Category Archives: Vintage

Admiring San Francisco’s Cable Car

In San Francisco for a conference. Every time I’m in the Bay Area, I am amazed about how different San Francisco is when compared to L.A. It feels a lot more like a European city.

I am fascinated by San Francisco’s cable car and every time I am in town, I have to make it a point to ride all four lines from beginning to end. I find it amazing that a system which by today’s standards would be considered completely unreliable, inefficient and slow was once a much admired marvel of innovation, and a great relief for the traffic challenges of its period. Cable cars are an example of centralized engineering. The problem: Steam engines, the power plants of the time, were too heavy and otherwise ill suited to be placed on small, urban vehicles. The solution: Make the engines stationary and place them in a central location. At this location, the steam engines drive long loops of steel cables, which run over a complex system of wheels and gearing and through shafts dug underneath San Francisco’s streets.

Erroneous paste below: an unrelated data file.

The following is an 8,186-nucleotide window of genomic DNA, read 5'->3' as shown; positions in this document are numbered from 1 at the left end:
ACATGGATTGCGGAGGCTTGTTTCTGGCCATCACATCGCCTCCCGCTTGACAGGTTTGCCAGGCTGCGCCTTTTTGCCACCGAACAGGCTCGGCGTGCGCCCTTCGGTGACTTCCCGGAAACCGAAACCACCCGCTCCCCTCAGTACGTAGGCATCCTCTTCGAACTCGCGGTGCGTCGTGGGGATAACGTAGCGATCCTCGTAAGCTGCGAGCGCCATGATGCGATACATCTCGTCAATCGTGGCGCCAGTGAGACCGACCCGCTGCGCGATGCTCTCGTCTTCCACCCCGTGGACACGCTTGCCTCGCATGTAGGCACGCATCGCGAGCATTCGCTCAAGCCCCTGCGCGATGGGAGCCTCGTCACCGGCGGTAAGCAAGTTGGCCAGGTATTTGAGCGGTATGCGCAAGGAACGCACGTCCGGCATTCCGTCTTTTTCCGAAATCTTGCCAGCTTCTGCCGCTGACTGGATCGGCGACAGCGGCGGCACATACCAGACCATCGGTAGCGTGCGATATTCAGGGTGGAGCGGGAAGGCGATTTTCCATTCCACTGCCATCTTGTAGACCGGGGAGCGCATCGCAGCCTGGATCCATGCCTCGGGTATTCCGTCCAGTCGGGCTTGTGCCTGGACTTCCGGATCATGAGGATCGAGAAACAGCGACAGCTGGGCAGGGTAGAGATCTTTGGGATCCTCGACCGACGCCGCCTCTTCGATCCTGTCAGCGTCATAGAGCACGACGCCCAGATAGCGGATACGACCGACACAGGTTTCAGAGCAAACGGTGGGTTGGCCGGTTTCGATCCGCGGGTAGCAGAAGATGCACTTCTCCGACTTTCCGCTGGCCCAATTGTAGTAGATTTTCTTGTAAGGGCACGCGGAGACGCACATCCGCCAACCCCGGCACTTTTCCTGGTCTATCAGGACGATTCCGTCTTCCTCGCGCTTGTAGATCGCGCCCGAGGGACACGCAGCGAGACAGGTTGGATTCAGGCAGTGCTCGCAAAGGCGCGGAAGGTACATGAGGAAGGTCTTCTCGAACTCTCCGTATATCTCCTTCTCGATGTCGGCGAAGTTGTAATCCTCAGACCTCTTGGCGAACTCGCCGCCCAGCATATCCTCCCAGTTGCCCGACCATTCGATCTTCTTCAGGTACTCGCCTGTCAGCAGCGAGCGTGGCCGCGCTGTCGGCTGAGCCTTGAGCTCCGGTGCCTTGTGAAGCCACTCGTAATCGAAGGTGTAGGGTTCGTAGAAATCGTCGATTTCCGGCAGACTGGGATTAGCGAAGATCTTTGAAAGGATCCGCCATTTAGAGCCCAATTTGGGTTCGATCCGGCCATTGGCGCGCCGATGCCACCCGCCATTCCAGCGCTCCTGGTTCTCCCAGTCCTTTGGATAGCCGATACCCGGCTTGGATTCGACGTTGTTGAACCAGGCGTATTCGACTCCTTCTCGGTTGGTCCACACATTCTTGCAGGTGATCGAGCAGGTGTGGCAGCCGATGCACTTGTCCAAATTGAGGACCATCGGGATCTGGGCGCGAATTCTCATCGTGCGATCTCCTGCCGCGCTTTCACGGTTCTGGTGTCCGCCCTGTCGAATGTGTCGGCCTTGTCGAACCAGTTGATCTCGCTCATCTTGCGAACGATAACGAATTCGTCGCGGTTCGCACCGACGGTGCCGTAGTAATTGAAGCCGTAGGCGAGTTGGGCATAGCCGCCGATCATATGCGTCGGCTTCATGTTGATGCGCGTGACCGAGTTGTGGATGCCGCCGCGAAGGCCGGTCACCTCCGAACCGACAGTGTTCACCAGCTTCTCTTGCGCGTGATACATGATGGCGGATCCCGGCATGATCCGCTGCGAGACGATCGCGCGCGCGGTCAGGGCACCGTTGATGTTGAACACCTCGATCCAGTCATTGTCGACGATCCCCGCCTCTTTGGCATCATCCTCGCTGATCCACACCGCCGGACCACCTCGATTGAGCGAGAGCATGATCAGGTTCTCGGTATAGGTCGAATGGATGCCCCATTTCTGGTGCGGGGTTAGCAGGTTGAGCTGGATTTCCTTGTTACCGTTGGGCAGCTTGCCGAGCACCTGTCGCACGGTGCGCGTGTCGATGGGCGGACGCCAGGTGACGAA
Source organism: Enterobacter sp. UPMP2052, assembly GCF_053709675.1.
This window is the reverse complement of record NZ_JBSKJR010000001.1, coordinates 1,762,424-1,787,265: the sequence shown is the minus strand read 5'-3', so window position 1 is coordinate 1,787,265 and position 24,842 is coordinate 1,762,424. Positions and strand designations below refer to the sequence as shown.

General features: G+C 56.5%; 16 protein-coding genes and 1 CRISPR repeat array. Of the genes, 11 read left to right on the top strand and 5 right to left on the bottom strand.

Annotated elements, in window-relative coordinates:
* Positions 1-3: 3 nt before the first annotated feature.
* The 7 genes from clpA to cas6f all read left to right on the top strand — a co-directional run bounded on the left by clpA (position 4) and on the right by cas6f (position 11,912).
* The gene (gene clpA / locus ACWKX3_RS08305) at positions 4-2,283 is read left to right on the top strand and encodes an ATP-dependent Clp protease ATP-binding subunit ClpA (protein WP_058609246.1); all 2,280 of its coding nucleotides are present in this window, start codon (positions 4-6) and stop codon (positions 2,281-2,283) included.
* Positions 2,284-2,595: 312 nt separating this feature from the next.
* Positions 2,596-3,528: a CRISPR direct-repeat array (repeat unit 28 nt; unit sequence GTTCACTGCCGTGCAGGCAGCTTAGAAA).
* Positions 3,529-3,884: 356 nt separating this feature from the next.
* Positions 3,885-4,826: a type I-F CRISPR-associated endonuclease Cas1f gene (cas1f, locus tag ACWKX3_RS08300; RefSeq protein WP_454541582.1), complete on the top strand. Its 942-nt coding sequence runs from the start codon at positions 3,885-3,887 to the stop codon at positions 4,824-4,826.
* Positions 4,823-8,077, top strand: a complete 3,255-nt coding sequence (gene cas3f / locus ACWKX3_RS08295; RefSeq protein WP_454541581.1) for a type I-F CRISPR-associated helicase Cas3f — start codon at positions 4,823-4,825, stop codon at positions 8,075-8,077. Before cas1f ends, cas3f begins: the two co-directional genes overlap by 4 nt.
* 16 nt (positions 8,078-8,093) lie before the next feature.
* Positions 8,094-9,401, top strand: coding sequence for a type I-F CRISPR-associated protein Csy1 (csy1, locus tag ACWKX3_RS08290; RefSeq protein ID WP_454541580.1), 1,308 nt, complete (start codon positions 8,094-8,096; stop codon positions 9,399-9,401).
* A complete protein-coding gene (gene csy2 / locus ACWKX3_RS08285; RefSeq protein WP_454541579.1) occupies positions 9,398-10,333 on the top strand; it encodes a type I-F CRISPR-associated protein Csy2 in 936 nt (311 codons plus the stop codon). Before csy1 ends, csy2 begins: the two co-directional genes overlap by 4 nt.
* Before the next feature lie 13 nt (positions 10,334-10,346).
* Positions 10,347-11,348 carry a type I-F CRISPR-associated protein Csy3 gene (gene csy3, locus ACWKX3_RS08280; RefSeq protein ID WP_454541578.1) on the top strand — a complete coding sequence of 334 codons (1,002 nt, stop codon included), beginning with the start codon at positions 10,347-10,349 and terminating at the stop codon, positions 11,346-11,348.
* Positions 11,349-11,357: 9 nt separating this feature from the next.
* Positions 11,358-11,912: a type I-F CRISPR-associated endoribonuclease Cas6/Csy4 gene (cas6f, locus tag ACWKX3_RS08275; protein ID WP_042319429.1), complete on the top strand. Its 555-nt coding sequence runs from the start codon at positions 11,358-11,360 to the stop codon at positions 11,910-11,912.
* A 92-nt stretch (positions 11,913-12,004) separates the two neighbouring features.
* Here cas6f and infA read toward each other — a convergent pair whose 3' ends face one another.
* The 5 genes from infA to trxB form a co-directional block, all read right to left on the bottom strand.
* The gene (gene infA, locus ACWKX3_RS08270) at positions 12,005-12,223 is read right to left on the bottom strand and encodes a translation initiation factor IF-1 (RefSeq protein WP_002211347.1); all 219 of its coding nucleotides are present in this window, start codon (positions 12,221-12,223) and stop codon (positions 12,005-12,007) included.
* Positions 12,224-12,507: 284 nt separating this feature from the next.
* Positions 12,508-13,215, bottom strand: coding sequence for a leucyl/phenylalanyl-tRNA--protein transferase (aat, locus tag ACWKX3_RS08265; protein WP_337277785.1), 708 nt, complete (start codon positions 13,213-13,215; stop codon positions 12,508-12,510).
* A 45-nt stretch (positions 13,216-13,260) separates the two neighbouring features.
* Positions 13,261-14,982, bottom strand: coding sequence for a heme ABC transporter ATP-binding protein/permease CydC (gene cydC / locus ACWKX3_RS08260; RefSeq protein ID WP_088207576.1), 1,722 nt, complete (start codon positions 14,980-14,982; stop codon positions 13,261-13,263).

The cars have no motors or power source of their own. Instead, they passively latch on to the moving cable, which keeps moving along at a steady speed of 15 mph. A primitive friction clutch mechanism allows drivers to regulate the car’s speed. Thus, the engines at the central station drive all the cars around the city — a concept which reminds of the days of mainframe computing, before the PC revolution.

Such an engineering solution might seem antiquated and peculiar, but trust me: The cable car is a whole lot of fun and still the best way to move around the areas it serves.

Should you want to learn more about how cable cars work, I highly recommend a visit to San Francisco’s cable car museum, which is where the central gearing stations and the motors are located. (Sadly, the old steam engines have been replaced by electric motors, but otherwise, things still work as they always have.)

Another place worth a visit is the Wells Fargo Museum in the Financial District. The exhibition is well maintained and provides good insight into California’s pioneer era and the Gold Rush, a time in which what is now Wells Fargo Bank has its origin. Back then, Wells Fargo wasn’t really a bank. The company provided postal service, transportation by coach, gold trading services and access to the civilized world in what became known as the “Wild West”.

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